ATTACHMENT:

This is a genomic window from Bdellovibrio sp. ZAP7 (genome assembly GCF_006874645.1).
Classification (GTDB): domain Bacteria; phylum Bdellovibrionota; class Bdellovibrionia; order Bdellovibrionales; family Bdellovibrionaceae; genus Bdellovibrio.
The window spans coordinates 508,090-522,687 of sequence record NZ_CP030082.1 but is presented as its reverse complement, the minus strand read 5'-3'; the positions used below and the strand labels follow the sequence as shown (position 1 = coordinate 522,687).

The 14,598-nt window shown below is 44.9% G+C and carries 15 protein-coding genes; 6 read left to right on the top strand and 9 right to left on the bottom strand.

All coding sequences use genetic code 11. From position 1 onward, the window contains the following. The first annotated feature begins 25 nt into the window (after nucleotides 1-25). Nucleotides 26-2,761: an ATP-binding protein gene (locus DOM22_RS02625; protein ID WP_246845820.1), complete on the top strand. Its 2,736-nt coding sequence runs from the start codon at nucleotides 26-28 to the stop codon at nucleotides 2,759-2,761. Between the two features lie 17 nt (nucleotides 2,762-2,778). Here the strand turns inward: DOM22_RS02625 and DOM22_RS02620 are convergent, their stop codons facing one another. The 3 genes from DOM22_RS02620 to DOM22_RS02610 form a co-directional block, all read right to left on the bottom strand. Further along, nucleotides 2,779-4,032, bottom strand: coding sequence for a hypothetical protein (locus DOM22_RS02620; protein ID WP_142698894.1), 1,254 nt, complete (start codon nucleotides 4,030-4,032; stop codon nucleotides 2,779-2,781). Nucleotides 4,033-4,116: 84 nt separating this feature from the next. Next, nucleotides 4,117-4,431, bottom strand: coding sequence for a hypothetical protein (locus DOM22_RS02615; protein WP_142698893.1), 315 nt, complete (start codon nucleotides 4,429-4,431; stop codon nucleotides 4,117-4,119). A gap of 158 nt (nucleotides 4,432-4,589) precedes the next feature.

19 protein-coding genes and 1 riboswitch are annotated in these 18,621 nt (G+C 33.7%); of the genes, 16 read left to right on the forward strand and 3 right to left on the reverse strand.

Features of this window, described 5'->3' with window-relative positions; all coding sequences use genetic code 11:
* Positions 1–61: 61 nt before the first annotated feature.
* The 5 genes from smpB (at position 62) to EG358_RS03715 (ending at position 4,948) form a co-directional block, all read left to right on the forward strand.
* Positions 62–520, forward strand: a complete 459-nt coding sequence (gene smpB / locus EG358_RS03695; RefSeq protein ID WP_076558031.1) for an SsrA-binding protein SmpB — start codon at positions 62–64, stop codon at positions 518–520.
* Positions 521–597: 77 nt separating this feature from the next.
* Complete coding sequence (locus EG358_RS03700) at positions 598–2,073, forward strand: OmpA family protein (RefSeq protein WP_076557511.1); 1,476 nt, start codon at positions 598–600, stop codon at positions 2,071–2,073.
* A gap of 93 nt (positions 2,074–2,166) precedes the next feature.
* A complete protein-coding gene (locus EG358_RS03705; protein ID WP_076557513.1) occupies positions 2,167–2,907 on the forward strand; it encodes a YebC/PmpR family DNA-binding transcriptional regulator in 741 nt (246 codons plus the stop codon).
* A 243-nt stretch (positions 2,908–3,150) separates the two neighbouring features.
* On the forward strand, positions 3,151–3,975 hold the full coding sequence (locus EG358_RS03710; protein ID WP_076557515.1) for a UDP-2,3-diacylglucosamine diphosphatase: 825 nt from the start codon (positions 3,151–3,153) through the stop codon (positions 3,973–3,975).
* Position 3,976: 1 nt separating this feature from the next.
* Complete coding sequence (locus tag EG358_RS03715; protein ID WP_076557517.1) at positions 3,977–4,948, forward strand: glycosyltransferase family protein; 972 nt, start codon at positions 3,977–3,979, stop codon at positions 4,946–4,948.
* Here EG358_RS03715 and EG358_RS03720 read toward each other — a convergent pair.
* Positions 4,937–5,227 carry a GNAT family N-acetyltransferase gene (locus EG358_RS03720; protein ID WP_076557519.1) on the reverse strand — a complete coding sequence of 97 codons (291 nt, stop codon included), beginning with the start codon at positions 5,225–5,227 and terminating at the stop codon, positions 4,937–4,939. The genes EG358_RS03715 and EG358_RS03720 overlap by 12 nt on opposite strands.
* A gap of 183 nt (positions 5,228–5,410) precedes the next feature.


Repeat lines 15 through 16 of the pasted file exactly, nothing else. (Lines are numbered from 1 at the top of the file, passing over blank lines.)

* A 243-nt stretch (positions 2,908–3,150) separates the two neighbouring features.
* On the forward strand, positions 3,151–3,975 hold the full coding sequence (locus EG358_RS03710; protein ID WP_076557515.1) for a UDP-2,3-diacylglucosamine diphosphatase: 825 nt from the start codon (positions 3,151–3,153) through the stop codon (positions 3,973–3,975).